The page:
Williams School family celebrates another class joining its ranks of grads
New London — A mere 45 graduates were enough to nearly fill Connecticut College's Palmer Auditorium on Wednesday afternoon for The Williams School's 127th commencement.
The Williams family is intact; brothers, sisters, cousins, mothers, fathers, grandparents and friends with at least one connection to the tiny private school filled seats. Jane Hannon, teacher and assistant head of school for program, has had two daughters attend Williams. Head of School Mark Fader's son graduated from Williams in 2015. And Fader took the time to recognize alumni who are siblings or parents of members of the Class of 2018.
With this family spirit in mind, students in suits and dresses looked on from the stage as a brother ribbed and complimented them and a mother congratulated and lectured them. The brother was Colin Madaus, the senior class speaker, as chosen by the class, and captain of the cross-country, sailing and basketball teams. The self-described "stand-in mother" was Hannon.
Madaus called his fellow students "entertainers," saying that if a camera were placed in the senior lounge, it "would make the ultimate television show."
"As long as there were two people in the lounge, there was never a dull moment," Madaus said. "You could watch the rise and falls of relationships, and the drama or lack thereof from each. You could watch students sing and dance ... You could see the moments where the class united and the moments where it seemed to be at the breaking point."
But Madaus's speech featured more than heartfelt recollections, Kanye West references and self-deprecating anecdotes about forgetting the words to a song during a performance. He told his peers that if they ever felt butterflies in their stomachs, that meant they were about to do something great. And he thanked Williams for allowing "creativity to thrive" while focusing him as a student.
"I arrived at Williams after attending a public elementary school, where it seemed 'cool' to not pay attention in class and being academically oriented was not," Madaus said. "When I came to Williams, I found quite the opposite."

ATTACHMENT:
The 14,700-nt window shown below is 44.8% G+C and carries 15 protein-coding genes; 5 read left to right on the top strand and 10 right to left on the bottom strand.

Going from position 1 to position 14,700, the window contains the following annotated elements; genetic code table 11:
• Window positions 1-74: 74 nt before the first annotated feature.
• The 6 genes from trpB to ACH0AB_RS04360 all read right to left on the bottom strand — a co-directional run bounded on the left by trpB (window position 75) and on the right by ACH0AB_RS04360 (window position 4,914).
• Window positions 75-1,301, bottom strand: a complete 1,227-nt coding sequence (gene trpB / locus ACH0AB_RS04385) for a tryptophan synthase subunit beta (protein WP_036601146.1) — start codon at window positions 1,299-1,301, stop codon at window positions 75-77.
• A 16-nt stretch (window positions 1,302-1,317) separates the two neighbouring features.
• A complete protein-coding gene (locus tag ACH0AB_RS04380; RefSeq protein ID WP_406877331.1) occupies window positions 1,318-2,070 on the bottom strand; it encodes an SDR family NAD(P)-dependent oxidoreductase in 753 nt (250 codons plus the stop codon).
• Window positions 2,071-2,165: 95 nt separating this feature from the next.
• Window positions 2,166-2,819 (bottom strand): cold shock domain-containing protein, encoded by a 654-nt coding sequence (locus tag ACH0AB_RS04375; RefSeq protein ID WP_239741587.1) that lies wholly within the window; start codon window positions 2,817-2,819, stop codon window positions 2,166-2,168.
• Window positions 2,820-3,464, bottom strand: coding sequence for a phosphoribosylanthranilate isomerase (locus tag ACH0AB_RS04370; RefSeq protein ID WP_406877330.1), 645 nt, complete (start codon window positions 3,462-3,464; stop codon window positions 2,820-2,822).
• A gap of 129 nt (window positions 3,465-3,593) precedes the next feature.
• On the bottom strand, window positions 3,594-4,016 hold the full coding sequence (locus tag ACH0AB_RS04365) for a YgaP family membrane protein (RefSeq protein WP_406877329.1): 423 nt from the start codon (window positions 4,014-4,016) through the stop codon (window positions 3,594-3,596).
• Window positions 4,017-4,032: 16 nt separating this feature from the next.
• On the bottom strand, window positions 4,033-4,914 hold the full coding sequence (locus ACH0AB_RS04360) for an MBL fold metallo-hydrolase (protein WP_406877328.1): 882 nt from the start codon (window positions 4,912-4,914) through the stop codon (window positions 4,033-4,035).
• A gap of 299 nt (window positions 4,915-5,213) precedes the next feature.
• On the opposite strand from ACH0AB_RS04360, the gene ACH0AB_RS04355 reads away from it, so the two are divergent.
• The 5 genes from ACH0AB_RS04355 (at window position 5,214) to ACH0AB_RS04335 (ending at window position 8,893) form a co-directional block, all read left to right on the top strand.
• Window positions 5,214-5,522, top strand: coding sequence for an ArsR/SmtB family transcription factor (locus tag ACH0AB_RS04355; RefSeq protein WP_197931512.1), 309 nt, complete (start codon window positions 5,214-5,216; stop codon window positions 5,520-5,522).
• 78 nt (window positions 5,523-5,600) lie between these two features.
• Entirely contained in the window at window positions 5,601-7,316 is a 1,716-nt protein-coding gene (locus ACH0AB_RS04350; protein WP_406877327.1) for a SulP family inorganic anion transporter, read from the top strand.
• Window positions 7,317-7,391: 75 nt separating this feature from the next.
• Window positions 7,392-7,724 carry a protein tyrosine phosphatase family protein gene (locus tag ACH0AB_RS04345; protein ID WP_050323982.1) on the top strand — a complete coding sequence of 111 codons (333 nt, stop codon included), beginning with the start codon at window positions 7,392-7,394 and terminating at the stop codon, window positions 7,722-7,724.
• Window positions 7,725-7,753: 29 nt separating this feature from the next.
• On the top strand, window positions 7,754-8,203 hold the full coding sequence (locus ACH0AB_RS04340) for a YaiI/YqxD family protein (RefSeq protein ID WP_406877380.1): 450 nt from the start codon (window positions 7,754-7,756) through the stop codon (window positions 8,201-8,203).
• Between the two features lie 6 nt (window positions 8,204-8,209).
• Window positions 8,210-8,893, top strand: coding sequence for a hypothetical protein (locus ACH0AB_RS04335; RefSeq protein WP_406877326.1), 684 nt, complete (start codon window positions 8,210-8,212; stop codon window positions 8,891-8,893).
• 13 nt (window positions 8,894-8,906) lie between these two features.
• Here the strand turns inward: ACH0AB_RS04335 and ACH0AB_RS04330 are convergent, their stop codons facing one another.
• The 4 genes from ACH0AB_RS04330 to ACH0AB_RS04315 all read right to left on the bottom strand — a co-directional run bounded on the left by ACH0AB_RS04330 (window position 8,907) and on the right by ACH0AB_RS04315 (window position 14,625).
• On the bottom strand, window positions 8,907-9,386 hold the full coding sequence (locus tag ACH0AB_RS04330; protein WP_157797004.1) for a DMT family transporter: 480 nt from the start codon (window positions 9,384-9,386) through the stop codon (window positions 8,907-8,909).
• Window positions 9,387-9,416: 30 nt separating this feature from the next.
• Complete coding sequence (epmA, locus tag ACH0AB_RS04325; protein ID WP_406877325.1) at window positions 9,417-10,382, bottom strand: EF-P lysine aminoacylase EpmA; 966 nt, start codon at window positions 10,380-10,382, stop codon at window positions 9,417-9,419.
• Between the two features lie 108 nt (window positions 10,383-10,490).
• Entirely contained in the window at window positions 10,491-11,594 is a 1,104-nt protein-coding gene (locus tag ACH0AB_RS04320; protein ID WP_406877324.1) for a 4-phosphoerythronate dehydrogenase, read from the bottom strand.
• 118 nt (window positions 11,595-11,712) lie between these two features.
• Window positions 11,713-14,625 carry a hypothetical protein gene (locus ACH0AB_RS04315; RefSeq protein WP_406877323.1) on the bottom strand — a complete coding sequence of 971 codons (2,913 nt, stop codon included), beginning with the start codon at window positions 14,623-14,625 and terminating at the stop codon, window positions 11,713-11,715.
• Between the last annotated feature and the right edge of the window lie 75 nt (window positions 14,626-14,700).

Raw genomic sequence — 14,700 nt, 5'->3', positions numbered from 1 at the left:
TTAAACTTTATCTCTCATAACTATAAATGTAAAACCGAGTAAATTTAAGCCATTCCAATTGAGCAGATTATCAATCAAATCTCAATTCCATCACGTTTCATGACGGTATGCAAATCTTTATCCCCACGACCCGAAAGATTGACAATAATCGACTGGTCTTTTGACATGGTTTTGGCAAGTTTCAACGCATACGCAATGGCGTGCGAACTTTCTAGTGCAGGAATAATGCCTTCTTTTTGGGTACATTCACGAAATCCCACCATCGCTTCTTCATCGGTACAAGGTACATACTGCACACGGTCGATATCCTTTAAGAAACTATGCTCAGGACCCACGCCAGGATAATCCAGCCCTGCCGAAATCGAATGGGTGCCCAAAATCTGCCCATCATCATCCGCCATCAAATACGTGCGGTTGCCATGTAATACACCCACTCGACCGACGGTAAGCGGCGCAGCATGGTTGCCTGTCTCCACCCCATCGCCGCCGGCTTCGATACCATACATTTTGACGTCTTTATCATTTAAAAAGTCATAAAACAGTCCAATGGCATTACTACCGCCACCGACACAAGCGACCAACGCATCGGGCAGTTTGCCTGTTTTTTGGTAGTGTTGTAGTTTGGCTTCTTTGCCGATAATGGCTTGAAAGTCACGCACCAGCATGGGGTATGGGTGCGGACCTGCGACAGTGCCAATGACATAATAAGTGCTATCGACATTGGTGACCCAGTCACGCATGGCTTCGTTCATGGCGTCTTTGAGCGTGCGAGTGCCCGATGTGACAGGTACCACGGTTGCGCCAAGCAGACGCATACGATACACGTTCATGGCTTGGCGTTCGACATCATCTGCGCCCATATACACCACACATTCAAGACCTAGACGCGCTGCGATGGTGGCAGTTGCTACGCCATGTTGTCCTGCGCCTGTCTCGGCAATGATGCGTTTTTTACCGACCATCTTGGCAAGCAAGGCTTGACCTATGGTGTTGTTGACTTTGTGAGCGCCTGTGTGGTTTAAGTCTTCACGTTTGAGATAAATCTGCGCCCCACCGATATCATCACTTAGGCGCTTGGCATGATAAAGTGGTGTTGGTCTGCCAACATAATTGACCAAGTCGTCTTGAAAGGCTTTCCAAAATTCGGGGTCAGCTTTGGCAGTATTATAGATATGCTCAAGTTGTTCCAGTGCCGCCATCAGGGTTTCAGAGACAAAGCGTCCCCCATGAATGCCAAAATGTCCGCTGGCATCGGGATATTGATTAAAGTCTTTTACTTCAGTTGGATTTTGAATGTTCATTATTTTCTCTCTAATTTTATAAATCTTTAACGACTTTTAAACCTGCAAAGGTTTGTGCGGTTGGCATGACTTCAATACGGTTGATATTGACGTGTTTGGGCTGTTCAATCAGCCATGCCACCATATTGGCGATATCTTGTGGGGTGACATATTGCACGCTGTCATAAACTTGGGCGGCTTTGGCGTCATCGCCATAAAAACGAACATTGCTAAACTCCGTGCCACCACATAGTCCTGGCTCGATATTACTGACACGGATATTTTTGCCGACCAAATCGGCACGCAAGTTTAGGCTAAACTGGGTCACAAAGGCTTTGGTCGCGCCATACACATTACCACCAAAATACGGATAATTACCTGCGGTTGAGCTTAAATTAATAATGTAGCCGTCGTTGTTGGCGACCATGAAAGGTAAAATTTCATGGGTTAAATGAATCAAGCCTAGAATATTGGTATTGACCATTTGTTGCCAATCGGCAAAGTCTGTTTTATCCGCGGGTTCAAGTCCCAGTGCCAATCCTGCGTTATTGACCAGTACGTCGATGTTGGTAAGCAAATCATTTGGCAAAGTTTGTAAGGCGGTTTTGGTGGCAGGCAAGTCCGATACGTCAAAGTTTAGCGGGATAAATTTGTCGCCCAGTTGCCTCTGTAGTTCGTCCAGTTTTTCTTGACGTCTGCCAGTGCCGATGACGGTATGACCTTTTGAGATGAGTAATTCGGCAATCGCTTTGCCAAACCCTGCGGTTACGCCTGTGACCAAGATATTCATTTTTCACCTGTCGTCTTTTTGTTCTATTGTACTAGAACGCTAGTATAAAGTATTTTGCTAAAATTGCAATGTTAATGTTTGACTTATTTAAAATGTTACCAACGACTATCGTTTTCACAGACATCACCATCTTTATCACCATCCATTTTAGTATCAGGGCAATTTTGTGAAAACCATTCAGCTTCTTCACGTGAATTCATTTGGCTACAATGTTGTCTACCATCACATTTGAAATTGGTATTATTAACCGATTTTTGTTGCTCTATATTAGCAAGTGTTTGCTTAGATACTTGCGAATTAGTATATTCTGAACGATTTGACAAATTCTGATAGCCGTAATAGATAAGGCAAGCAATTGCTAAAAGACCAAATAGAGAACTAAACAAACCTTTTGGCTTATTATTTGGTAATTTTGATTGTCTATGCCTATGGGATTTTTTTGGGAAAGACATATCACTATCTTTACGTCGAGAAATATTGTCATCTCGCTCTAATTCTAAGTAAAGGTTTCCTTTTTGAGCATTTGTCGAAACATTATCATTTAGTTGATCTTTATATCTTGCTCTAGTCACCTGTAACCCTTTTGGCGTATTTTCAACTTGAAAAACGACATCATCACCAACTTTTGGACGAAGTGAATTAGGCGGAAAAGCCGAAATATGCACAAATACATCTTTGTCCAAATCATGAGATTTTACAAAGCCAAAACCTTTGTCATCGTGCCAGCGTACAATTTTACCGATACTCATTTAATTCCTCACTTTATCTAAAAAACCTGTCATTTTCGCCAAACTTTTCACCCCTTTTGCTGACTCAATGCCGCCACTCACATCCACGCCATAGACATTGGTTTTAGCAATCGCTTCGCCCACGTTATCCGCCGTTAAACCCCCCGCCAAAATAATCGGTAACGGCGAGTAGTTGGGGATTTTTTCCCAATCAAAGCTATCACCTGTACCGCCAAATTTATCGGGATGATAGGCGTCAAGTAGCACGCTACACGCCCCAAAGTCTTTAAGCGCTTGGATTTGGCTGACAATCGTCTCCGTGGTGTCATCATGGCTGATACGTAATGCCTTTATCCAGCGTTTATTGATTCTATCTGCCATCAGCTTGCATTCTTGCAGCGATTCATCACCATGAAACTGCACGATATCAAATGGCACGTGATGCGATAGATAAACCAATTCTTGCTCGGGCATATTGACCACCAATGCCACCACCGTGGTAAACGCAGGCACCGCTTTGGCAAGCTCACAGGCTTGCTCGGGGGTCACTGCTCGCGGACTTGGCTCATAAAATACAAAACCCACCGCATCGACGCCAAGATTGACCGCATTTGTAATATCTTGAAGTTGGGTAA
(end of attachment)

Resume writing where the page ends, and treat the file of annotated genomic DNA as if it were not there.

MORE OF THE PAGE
Hannon's commencement address was, according to her, a love letter to the Class of 2018. She quoted Harvard Professor Steven Pinker, asking students to "resist the impulse to shrink our world." She applauded the graduates' comportment during difficult political conversations, their listening skills, and she told them they were "the embodiment of the promise for our world."
And yet, "I would not be that stand-in mother if I did not ask, encourage and expect more of each one of you," Hannon said.
She implored the students on stage to be voracious readers and to continue to learn throughout their lives.
Following a performance from the graduating students of their chosen senior song — "Take Me Home, Country Roads" by John Denver — Fader delivered his remarks.
Fader painted a picture of the quintessential Williams graduate, highlighting "scholarship," "community" and "character" as their core values. In this vein, he labeled the 2018 class as a "masterpiece."
He lauded the students for challenging the school to add courses such as JAVA Programming and Advanced Physics II, and he especially was pleased with the students' adherence to community.
"In the Williams community, you set and promote the highest standards for behavior through the way you carry yourselves and model your actions for our students in middle and upper school," Fader said, "activities such as leading assemblies ... helping to rewrite our community standards on dress and decorum, CHATS with Chapman, which tackled topics such as immigration, mental health issues, the death penalty and adequate representation vs. bias in the media."
Before conferring the diplomas, Fader asked the crowd to hold their applause until every student had strode across the stage. As a blanket policy, families ignored this stipulation, with reactions ranging from short, polite claps to prolonged shouting.
Madaus was the first to cross the stage. Then, he joyously took part in hugs and complex, orchestrated handshakes with friends as they passed.
The Williams tradition continues.
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